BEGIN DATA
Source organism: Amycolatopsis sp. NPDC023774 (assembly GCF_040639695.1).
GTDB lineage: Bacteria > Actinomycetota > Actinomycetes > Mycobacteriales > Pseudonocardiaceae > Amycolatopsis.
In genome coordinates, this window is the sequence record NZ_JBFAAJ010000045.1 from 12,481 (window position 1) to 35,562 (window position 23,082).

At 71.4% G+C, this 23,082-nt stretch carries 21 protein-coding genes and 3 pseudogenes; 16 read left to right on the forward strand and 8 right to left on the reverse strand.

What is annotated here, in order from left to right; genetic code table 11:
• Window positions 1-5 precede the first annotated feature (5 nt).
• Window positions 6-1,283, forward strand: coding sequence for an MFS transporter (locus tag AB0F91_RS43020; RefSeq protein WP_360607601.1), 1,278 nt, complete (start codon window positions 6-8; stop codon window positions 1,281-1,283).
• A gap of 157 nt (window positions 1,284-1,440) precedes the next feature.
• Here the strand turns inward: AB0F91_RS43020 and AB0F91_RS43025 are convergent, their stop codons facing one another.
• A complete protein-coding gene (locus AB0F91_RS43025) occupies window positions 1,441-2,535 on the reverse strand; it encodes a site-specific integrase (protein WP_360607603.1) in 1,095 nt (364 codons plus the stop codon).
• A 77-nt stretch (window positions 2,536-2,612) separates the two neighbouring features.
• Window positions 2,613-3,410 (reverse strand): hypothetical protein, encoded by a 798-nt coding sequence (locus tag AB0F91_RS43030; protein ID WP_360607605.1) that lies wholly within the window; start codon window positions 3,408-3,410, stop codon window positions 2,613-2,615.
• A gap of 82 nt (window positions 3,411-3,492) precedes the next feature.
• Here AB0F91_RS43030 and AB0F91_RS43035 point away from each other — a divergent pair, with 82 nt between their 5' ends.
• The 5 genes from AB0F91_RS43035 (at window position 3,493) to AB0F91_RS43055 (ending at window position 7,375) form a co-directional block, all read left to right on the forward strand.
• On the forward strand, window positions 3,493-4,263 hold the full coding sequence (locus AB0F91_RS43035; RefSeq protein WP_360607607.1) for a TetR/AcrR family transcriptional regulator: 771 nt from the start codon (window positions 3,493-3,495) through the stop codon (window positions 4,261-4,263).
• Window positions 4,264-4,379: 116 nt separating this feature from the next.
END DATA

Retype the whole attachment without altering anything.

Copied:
Source organism: Amycolatopsis sp. NPDC023774 (assembly GCF_040639695.1).
GTDB lineage: Bacteria > Actinomycetota > Actinomycetes > Mycobacteriales > Pseudonocardiaceae > Amycolatopsis.
In genome coordinates, this window is the sequence record NZ_JBFAAJ010000045.1 from 12,481 (window position 1) to 35,562 (window position 23,082).

At 71.4% G+C, this 23,082-nt stretch carries 21 protein-coding genes and 3 pseudogenes; 16 read left to right on the forward strand and 8 right to left on the reverse strand.

What is annotated here, in order from left to right; genetic code table 11:
• Window positions 1-5 precede the first annotated feature (5 nt).
• Window positions 6-1,283, forward strand: coding sequence for an MFS transporter (locus tag AB0F91_RS43020; RefSeq protein WP_360607601.1), 1,278 nt, complete (start codon window positions 6-8; stop codon window positions 1,281-1,283).
• A gap of 157 nt (window positions 1,284-1,440) precedes the next feature.
• Here the strand turns inward: AB0F91_RS43020 and AB0F91_RS43025 are convergent, their stop codons facing one another.
• A complete protein-coding gene (locus AB0F91_RS43025) occupies window positions 1,441-2,535 on the reverse strand; it encodes a site-specific integrase (protein WP_360607603.1) in 1,095 nt (364 codons plus the stop codon).
• A 77-nt stretch (window positions 2,536-2,612) separates the two neighbouring features.
• Window positions 2,613-3,410 (reverse strand): hypothetical protein, encoded by a 798-nt coding sequence (locus tag AB0F91_RS43030; protein ID WP_360607605.1) that lies wholly within the window; start codon window positions 3,408-3,410, stop codon window positions 2,613-2,615.
• A gap of 82 nt (window positions 3,411-3,492) precedes the next feature.
• Here AB0F91_RS43030 and AB0F91_RS43035 point away from each other — a divergent pair, with 82 nt between their 5' ends.
• The 5 genes from AB0F91_RS43035 (at window position 3,493) to AB0F91_RS43055 (ending at window position 7,375) form a co-directional block, all read left to right on the forward strand.
• On the forward strand, window positions 3,493-4,263 hold the full coding sequence (locus AB0F91_RS43035; RefSeq protein WP_360607607.1) for a TetR/AcrR family transcriptional regulator: 771 nt from the start codon (window positions 3,493-3,495) through the stop codon (window positions 4,261-4,263).
• Window positions 4,264-4,379: 116 nt separating this feature from the next.